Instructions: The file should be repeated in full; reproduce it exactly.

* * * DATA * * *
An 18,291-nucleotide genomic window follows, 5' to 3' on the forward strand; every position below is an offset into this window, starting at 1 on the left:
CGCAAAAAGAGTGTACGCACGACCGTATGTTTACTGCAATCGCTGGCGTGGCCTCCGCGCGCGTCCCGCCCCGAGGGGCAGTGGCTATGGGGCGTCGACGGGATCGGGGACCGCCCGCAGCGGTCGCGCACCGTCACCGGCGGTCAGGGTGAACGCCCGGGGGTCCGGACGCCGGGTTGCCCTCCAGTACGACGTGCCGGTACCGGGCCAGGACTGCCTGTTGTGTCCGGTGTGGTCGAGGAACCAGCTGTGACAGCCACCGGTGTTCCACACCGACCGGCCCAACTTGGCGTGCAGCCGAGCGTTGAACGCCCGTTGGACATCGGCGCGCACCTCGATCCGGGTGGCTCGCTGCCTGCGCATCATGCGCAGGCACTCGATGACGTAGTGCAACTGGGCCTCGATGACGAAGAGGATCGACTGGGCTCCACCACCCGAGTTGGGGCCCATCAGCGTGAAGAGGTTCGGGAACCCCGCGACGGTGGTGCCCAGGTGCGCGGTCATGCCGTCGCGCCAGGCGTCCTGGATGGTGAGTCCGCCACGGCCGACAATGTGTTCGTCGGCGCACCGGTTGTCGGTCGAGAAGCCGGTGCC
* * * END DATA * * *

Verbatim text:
An 18,291-nucleotide genomic window follows, 5' to 3' on the forward strand; every position below is an offset into this window, starting at 1 on the left:
CGCAAAAAGAGTGTACGCACGACCGTATGTTTACTGCAATCGCTGGCGTGGCCTCCGCGCGCGTCCCGCCCCGAGGGGCAGTGGCTATGGGGCGTCGACGGGATCGGGGACCGCCCGCAGCGGTCGCGCACCGTCACCGGCGGTCAGGGTGAACGCCCGGGGGTCCGGACGCCGGGTTGCCCTCCAGTACGACGTGCCGGTACCGGGCCAGGACTGCCTGTTGTGTCCGGTGTGGTCGAGGAACCAGCTGTGACAGCCACCGGTGTTCCACACCGACCGGCCCAACTTGGCGTGCAGCCGAGCGTTGAACGCCCGTTGGACATCGGCGCGCACCTCGATCCGGGTGGCTCGCTGCCTGCGCATCATGCGCAGGCACTCGATGACGTAGTGCAACTGGGCCTCGATGACGAAGAGGATCGACTGGGCTCCACCACCCGAGTTGGGGCCCATCAGCGTGAAGAGGTTCGGGAACCCCGCGACGGTGGTGCCCAGGTGCGCGGTCATGCCGTCGCGCCAGGCGTCCTGGATGGTGAGTCCGCCACGGCCGACAATGTGTTCGTCGGCGCACCGGTTGTCGGTCGAGAAGCCGGTGCC